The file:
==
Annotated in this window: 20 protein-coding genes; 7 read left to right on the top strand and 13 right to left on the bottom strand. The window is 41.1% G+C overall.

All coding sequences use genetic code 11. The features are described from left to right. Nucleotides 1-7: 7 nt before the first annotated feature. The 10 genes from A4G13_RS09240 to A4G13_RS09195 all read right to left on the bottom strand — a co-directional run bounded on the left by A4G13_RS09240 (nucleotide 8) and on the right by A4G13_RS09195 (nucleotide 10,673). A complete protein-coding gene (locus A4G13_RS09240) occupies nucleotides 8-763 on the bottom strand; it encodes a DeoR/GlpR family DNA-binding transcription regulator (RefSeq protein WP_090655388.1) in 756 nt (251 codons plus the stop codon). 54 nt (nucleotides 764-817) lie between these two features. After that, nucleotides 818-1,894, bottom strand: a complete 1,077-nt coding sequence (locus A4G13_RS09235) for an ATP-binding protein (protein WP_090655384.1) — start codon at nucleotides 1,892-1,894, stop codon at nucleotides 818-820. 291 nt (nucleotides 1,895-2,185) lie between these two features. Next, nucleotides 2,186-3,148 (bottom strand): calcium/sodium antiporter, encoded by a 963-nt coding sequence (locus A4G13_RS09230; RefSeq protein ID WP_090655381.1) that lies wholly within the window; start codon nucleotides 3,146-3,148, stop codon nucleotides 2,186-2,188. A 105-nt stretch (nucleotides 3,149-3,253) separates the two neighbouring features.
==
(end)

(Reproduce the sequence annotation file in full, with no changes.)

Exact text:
Annotated in this window: 20 protein-coding genes; 7 read left to right on the top strand and 13 right to left on the bottom strand. The window is 41.1% G+C overall.

All coding sequences use genetic code 11. The features are described from left to right. Nucleotides 1-7: 7 nt before the first annotated feature. The 10 genes from A4G13_RS09240 to A4G13_RS09195 all read right to left on the bottom strand — a co-directional run bounded on the left by A4G13_RS09240 (nucleotide 8) and on the right by A4G13_RS09195 (nucleotide 10,673). A complete protein-coding gene (locus A4G13_RS09240) occupies nucleotides 8-763 on the bottom strand; it encodes a DeoR/GlpR family DNA-binding transcription regulator (RefSeq protein WP_090655388.1) in 756 nt (251 codons plus the stop codon). 54 nt (nucleotides 764-817) lie between these two features. After that, nucleotides 818-1,894, bottom strand: a complete 1,077-nt coding sequence (locus A4G13_RS09235) for an ATP-binding protein (protein WP_090655384.1) — start codon at nucleotides 1,892-1,894, stop codon at nucleotides 818-820. 291 nt (nucleotides 1,895-2,185) lie between these two features. Next, nucleotides 2,186-3,148 (bottom strand): calcium/sodium antiporter, encoded by a 963-nt coding sequence (locus A4G13_RS09230; RefSeq protein ID WP_090655381.1) that lies wholly within the window; start codon nucleotides 3,146-3,148, stop codon nucleotides 2,186-2,188. A 105-nt stretch (nucleotides 3,149-3,253) separates the two neighbouring features.